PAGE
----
Hounds have been used to chase raccoons since the first settlers arrived in America. There are a half dozen coon hound breeds. These dogs have a strong instinct to chase game to trees, then stay and bark up the tree.
Coon hounds also make fine squirrel and possum hunters. They aren’t so good for rabbits or groundhogs because they hunt faster, which will make the animal find a hole.
These dogs are named from the Latin word for earth. They are bold little dogs that will follow a groundhog into its burrow and dispatch it or hold it in place until you can dig both dog and ‘hog out. They also make good squirrel dogs with a little training.
Spaniels and Retrievers
The best dogs for pheasant hunting are spaniels and retrievers. These dogs will quarter (run back and forth across your path) 20 to 30 yards in front of the hunting party until they scent a pheasant. They will chase it until it flushes, then retrieve it for you.
Curs and Feists
These dogs have been general-purpose farm and hunting dogs as long as folks have lived in the back country.
Curs are more houndlike, while feists resemble terriers. Both types make good dogs for hunting tree game, and they can be pressed into service to hunt other animals as well.
The Great Depression saw the rise of “Hoover hounds,” named for the president who oversaw the crash that started the depression. These dogs weren’t specialists; they would chase anything with fur.
Hoover hounds are all about putting meat in the pot. Any dog can be a Hoover hound. If you need protein and you’re not too picky, almost any dog can learn to be a Hoover hound.
Training the Small Game Dog
Whole books have been written about training dogs to hunt small game. The advice boils down to this: expose the dog to the desired game when it’s young and praise it for chasing the animal.
Start the puppy with furs or artificial scent from the animal, then build to caged animals. Don’t let the dog hurt the animal, just get it excited. Once the dog has the idea that you want it to target the game species, take it to the woods. Praise chasing the game species and punish chasing other species. That’s it.
Stands and Bait
Stand hunting is similar to spot and stalk, except you don’t move. You take up a position in shooting range of good habitat and wait. When you see game, shoot. It’s that simple.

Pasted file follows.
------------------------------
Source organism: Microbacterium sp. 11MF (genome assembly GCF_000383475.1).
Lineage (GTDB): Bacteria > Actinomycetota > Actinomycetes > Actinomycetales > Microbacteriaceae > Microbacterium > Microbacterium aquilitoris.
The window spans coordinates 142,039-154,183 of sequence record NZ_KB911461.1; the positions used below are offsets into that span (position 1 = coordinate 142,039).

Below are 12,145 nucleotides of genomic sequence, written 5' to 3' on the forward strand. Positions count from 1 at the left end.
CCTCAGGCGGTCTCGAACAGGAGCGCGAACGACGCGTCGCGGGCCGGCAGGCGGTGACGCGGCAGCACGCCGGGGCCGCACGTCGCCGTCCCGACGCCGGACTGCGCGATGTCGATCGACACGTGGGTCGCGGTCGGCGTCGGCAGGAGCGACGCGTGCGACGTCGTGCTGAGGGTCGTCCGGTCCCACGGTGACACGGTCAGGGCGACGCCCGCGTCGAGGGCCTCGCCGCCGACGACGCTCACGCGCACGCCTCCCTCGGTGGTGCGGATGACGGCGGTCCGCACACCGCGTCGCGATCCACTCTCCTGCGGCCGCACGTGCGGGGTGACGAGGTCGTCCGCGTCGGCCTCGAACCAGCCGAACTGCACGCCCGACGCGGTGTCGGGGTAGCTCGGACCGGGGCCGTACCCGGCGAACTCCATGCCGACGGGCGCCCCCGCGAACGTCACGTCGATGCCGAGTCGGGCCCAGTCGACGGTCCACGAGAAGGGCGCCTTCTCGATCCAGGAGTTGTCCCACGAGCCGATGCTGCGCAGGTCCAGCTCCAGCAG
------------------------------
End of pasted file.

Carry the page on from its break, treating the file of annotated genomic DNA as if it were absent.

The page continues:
The difficulty is in finding the best stand locations and in sitting still while you wait. Any sound or motion can blow your hunt, so freeze. Be as still as possible until you get a shot.
This tactic is controversial, and it’s illegal in many states. Check your local game laws before using bait. That said, baiting is a surefire method to put meat in the pot. If you are critically short of protein, baiting is one of the easiest ways to get some.
To shoot small game over bait, start by building a bait pile. Put out food that attracts the species you are targeting. Make a small pile, then come back every few days to replenish the pile.
Once you know the animals are hitting your bait pile, it becomes a matter of stand hunting. Take up a position and wait for the game to come in, then shoot.
Using spotlights is another tactic that may be illegal where you live. It is illegal to use spotlights for large game everywhere in the country, but some states allow spotlights for small game.
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This tactic works best with nocturnal animals like raccoons and opossums. To hunt with a spotlight, get the most powerful flashlight you can. Slowly sweep it across an area likely to hold your target species. The shine of eyes will reveal your target.
Guns for Small Game
The classic gun to put small game in the pot is the .22 long rifle. It is light, accurate, and the ammunition is inexpensive. More importantly, it puts small game down without making a mess of your meat. Other rimfires also work for small game, including the .22 Winchester magnum and the new .17 HMR and .17 HM2.
Consider the range, target, and your hunting tactic when choosing a rifle. Rabbits and squirrels are small and often shot at close range, so you don’t need a lot of rifle. Groundhogs are bigger, and often shot from longer distances, so a faster cartridge like the .22 Winchester magnum is a better choice.
Centerfire rounds will kill small game, but often leave more hole than meat. If you choose to use a centerfire rifle, focus on head shots.
There isn’t any meat to be had in the head, so the damage is minimized. Pistol cartridges and other straight-walled ammunition work better than high-velocity rifle rounds.
Avoid using high-velocity varmint rounds if you want to put meat on the table. These rounds are designed to kill small game quickly from a great distance.
The bullets in these loads are light and fragment quickly, resulting in lots of damage to the meat. They are great for pest control, but not so good for meat hunting. If you do use a centerfire rifle to put small game on the table, use full metal jacket or other non-expanding ammunition.